You can no longer hide behind MAPE!


There are four key areas that require continuous investment in order to become demand-driven: people, process, analytics, and technology. However the intent of your demand forecasting process along with business interdependencies need to be horizontally aligned in order to  gain sustainable adoption.  Adoption alone doesn't necessarily mean it will be sustainable.      

As industry consultants and technology providers we continue to miss the mark when it comes to demand forecasting and planning. We all understand that there are four key investment areas that are critical to improve demand forecasting and planning; people, process, analytics and technology.  People, Process, Analytics, and TechnologyWe know to be successful, this investment requires a Champion to facilitate adoption, but as the graphic shows, they must also ensure sustainability. Sustainability can only occur if the strategic intent and interdependencies are horizontally aligned supported by scalable technology.

Companies are realizing that moving to the next generation demand management will require a laser focus on investing in their people’s skills, which requires change in behavior; reorganization around horizontal processes; integrating predictive as well as descriptive analytics into the process; and investing in large scale automatic demand forecasting technology. These four areas are the key catalysts to move from the current state to the future state, along with good metrics to measure progress. Although adoption requires changes in people behaviors that include new skills and horizontally integrated processes it will also require more focus on predictive analytics supported by scalable automated technology that can adapt and scale to big data. It requires changes in corporate culture led by a champion who has the authority and leadership to not only drive adoption, but create a new corporate culture that stresses accountability with a focus on customer excellence in order to maintain sustainability.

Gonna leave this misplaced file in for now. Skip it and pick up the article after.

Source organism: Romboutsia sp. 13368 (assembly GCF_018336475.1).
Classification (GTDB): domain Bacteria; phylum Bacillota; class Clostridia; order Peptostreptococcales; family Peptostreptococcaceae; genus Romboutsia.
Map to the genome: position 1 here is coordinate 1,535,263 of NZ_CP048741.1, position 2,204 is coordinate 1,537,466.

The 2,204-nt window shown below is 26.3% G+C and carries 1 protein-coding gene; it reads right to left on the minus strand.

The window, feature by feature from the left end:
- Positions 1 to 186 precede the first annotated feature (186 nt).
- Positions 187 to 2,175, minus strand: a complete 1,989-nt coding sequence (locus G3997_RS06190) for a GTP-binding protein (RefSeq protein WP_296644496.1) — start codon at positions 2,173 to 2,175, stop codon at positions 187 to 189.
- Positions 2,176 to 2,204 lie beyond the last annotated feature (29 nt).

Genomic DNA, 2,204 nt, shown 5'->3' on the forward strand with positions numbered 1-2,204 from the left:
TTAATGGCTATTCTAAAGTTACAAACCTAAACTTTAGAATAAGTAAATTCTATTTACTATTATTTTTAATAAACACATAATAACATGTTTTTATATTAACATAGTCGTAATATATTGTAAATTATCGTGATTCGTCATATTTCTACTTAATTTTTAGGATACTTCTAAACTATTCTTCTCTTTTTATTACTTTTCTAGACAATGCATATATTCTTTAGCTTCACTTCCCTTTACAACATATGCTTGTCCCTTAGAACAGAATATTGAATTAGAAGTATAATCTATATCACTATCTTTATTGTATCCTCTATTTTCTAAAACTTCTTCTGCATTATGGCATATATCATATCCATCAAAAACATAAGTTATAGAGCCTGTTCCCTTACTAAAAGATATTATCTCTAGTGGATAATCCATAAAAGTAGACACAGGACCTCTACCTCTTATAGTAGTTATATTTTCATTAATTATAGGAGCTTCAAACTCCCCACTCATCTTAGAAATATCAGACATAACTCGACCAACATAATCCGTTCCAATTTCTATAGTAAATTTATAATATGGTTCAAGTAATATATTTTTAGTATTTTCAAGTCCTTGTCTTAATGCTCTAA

The primary goal is to create a strategic road map that supports the intent of the process in order to gain adoption and sustain that adoption long-term. Even if adoption occurs it must be sustainable by becoming part of the corporate culture. The key word is intent. Is your demand forecasting and planning organization intent to create accurate forecasts - aka lower MAPE’s - to set sales targets, create a financial plan, or to provide business decision support to grow revenue and profitability?

Why intent is so important?            

Is your intent purely forecast accuracy focused around MAPE targeting reducing costs, setting sales targets and managing the financial plan? Or is it to understanding what is influencing demand by measuring and using those KPI’s (Key Performance Indicators) that influence demand using iterative what-if analysis?  It’s not just about sensing the demand signal to create a more accurate demand response. Senior managers don't want to just sense the demand signal. They want to shape future demand. You cannot shape future demand using moving averaging and exponential smoothing models, even if the MAPE is better than a more advanced method. Furthermore, senior managers are willing to give up a few points of forecast accuracy to better understand what KPI's are influencing demand.  Then, use those KPI's to shape future demand, thus growing revenue and profit. There needs to be a fine balance between forecast accuracy and understanding what KPI's are influencing demand.